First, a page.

Integration Should Be Key Requirement When SaaS Shopping

Ann All

Earlier this year, I wrote about one company's efforts to use software-as-a-service for all of its business applications. There's a similar take on SaaS in a recent article, which relates how open source database provider Ingres has added 10 SaaS applications for its employees over the past two-and-a-half years.


While low upfront cost and simplified maintenance were the initial draws, Doug Harr, the company's CIO, says another advantage of the SaaS model is that it gives companies the option of using "best of breed" applications for all of their software needs. Harr says this doesn't present as many integration issues as one might expect, based on experiences with traditional apps since "good SaaS companies have built their apps on a Web-services based architecture," which makes it simpler for SaaS applications to share data.


Harr stresses the importance of working with SaaS providers that can provide integration capabilities and of making it a key part of evaluating SaaS solutions. That advice is echoed by Douglas Menefee, CIO of a Louisiana-based emergency medical planning company that is using SaaS for a number of its key IT functions.


According to IT Business Edge blogger Loraine Lawson, Menefee made strong application programming interfaces (APIs) a key requirement for service providers. The company also added some specialized tools, including a Cast Iron integration appliance, which helps with application integration through the firewall.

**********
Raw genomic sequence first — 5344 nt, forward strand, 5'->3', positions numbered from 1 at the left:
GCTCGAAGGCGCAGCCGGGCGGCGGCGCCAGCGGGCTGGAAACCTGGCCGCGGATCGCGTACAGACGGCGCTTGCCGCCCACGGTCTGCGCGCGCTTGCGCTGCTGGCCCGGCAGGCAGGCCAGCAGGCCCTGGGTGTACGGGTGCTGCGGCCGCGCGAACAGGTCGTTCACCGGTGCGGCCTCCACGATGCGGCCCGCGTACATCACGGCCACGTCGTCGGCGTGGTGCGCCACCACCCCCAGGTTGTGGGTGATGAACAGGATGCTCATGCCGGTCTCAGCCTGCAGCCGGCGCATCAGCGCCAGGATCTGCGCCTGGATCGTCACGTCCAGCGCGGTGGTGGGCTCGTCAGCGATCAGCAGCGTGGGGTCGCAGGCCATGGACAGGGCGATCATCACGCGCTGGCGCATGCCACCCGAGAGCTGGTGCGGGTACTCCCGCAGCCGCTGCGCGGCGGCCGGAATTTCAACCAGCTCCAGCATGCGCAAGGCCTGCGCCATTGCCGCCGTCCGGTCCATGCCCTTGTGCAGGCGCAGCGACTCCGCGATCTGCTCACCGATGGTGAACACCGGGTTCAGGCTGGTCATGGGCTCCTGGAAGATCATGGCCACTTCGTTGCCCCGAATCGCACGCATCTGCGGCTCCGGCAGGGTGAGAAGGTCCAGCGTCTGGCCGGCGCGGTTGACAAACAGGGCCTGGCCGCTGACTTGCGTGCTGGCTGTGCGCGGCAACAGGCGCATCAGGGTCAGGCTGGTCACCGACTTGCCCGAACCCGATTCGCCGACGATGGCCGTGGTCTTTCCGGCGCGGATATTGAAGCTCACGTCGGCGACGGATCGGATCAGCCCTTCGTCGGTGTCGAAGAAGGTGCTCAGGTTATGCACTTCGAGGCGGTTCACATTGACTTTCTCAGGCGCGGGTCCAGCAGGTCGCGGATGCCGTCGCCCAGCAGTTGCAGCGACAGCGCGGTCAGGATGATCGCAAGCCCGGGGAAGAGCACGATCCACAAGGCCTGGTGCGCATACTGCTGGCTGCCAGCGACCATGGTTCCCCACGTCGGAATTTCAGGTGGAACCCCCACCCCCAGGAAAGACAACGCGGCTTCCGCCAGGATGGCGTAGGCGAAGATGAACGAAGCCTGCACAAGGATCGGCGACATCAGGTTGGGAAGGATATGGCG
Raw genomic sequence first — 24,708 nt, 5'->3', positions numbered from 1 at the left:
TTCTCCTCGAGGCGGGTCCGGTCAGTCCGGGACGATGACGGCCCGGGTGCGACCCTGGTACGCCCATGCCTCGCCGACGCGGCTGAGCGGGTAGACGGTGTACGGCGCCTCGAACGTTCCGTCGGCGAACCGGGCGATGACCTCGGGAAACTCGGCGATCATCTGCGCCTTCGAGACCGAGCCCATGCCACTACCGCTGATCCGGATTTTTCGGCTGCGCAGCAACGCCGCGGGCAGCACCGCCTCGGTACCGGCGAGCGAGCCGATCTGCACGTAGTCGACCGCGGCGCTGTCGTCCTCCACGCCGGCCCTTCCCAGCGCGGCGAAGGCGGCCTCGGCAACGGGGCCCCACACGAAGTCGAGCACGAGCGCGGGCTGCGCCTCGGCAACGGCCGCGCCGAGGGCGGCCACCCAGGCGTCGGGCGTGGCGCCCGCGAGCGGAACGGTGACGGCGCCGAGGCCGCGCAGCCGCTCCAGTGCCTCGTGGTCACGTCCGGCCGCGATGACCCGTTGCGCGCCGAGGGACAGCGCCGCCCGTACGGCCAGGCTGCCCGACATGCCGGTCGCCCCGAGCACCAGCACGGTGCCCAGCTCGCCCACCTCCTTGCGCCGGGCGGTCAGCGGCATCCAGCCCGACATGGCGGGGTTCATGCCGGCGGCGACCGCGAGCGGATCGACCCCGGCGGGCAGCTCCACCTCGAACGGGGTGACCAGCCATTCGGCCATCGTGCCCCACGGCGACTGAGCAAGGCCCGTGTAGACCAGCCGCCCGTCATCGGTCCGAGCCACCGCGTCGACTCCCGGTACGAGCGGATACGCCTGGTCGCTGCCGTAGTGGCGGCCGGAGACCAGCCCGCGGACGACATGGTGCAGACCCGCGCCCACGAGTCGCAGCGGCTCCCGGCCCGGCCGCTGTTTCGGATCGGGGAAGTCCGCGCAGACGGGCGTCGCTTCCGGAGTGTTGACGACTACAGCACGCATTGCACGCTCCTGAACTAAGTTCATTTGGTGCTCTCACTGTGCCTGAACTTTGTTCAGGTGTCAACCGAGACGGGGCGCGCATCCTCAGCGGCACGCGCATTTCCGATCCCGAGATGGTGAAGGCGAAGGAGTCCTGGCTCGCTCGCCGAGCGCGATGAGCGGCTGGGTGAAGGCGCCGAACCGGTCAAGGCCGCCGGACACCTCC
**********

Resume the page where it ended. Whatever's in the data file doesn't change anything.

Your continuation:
So just how good are the cost savings with SaaS? While Harr wouldn't provide a specific amount, he says he believes he can use SaaS for five years for less than what it would cost him to deploy similar software on-premise.

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Sep 2, 2008 9:59 AM Dan Dan  says:
We use a couple SaaS apps internally here, though we certainly haven't gone entirely SaaS. I would say companies that do this are in the very small minority. This means they have to connect their various SaaS apps with their databases, apps, and legacy systems behind the firewall - not as easy as connecting Apps hostly purely on the web. Disclaimer: I work for Jitterbit and my thoughts here are solely my own. However, as a company we've seen a lot of traction providing an open source integration solution for the most popular SaaS apps including integration. While salesforce leads the way, others such as Netsuite and SaaS ERP apps are gaining mindshare and requiring integration solutions as well. Reply
Sep 3, 2008 4:07 AM Doug Harr Doug Harr  says:
Ann, thank you for the mention. We have acheived very positive results at Ingres focusing on a goal of deploying 100% SaaS and open source solutions. I have been reluctant to name specific software vendors to support the TCO model, but I will say for instance that we will spend less over 5 years on Salesforce at Ingres, including 5 years subscription, implementation, and supporting personnel, than I spent 4 years ago on Siebel just for the up front license and 6 month implementation. Lots of postings on my blog here: Reply

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